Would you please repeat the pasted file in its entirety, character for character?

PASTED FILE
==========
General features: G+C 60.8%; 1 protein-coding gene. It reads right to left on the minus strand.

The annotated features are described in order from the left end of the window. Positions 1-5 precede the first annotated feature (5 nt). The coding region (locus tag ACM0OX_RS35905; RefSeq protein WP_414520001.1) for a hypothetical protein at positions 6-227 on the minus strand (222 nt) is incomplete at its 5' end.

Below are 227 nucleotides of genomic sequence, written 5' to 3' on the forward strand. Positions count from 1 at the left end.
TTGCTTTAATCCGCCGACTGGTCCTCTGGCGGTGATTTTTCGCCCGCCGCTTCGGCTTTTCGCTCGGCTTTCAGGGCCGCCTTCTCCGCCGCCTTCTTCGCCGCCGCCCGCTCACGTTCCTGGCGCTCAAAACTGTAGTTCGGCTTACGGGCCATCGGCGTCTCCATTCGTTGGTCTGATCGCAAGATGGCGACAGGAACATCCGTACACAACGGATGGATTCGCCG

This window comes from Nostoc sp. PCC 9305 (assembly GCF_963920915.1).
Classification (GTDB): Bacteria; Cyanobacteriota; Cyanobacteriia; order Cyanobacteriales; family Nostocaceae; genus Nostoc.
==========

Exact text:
General features: G+C 60.8%; 1 protein-coding gene. It reads right to left on the minus strand.

The annotated features are described in order from the left end of the window. Positions 1-5 precede the first annotated feature (5 nt). The coding region (locus tag ACM0OX_RS35905; RefSeq protein WP_414520001.1) for a hypothetical protein at positions 6-227 on the minus strand (222 nt) is incomplete at its 5' end.

Below are 227 nucleotides of genomic sequence, written 5' to 3' on the forward strand. Positions count from 1 at the left end.
TTGCTTTAATCCGCCGACTGGTCCTCTGGCGGTGATTTTTCGCCCGCCGCTTCGGCTTTTCGCTCGGCTTTCAGGGCCGCCTTCTCCGCCGCCTTCTTCGCCGCCGCCCGCTCACGTTCCTGGCGCTCAAAACTGTAGTTCGGCTTACGGGCCATCGGCGTCTCCATTCGTTGGTCTGATCGCAAGATGGCGACAGGAACATCCGTACACAACGGATGGATTCGCCG

This window comes from Nostoc sp. PCC 9305 (assembly GCF_963920915.1).
Classification (GTDB): Bacteria; Cyanobacteriota; Cyanobacteriia; order Cyanobacteriales; family Nostocaceae; genus Nostoc.